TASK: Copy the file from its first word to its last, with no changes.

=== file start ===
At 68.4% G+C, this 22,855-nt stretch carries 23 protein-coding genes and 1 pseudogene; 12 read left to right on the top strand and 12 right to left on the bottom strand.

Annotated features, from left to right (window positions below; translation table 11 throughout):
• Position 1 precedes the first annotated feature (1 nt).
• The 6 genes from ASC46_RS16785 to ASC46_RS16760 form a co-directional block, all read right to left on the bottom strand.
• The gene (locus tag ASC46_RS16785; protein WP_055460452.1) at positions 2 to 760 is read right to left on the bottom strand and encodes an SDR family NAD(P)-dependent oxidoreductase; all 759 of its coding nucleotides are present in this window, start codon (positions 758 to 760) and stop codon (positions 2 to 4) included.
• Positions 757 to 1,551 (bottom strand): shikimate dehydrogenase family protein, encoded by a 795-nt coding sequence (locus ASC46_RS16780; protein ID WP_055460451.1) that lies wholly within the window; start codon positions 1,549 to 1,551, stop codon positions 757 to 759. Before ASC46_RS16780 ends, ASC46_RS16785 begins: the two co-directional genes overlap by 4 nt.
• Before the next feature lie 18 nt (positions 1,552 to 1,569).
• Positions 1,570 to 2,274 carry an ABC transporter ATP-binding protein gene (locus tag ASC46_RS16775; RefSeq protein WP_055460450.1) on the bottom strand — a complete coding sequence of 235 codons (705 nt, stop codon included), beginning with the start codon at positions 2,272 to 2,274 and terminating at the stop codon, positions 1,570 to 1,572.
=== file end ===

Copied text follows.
At 68.4% G+C, this 22,855-nt stretch carries 23 protein-coding genes and 1 pseudogene; 12 read left to right on the top strand and 12 right to left on the bottom strand.

Annotated features, from left to right (window positions below; translation table 11 throughout):
• Position 1 precedes the first annotated feature (1 nt).
• The 6 genes from ASC46_RS16785 to ASC46_RS16760 form a co-directional block, all read right to left on the bottom strand.
• The gene (locus tag ASC46_RS16785; protein WP_055460452.1) at positions 2 to 760 is read right to left on the bottom strand and encodes an SDR family NAD(P)-dependent oxidoreductase; all 759 of its coding nucleotides are present in this window, start codon (positions 758 to 760) and stop codon (positions 2 to 4) included.
• Positions 757 to 1,551 (bottom strand): shikimate dehydrogenase family protein, encoded by a 795-nt coding sequence (locus ASC46_RS16780; protein ID WP_055460451.1) that lies wholly within the window; start codon positions 1,549 to 1,551, stop codon positions 757 to 759. Before ASC46_RS16780 ends, ASC46_RS16785 begins: the two co-directional genes overlap by 4 nt.
• Before the next feature lie 18 nt (positions 1,552 to 1,569).
• Positions 1,570 to 2,274 carry an ABC transporter ATP-binding protein gene (locus tag ASC46_RS16775; RefSeq protein WP_055460450.1) on the bottom strand — a complete coding sequence of 235 codons (705 nt, stop codon included), beginning with the start codon at positions 2,272 to 2,274 and terminating at the stop codon, positions 1,570 to 1,572.